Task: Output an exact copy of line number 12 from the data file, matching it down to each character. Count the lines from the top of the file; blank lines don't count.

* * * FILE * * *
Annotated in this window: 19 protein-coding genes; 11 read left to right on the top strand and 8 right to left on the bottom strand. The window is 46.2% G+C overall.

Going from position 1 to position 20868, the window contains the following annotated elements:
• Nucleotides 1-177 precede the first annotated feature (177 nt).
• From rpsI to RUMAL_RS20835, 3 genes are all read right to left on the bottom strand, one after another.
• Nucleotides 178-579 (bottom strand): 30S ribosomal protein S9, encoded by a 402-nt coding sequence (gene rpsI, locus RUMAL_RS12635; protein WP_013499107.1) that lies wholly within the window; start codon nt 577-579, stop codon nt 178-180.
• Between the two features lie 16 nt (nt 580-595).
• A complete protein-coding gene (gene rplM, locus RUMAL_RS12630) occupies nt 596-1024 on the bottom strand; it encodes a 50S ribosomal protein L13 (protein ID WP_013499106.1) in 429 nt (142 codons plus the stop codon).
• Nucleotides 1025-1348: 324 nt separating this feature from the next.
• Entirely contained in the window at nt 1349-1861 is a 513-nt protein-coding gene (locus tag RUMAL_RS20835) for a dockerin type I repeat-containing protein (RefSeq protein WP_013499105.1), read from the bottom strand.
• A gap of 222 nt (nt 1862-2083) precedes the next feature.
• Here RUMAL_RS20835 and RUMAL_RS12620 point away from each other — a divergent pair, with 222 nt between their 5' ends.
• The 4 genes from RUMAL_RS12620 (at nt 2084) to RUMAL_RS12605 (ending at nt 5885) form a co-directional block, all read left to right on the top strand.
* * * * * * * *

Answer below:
• The 4 genes from RUMAL_RS12620 (at nt 2084) to RUMAL_RS12605 (ending at nt 5885) form a co-directional block, all read left to right on the top strand.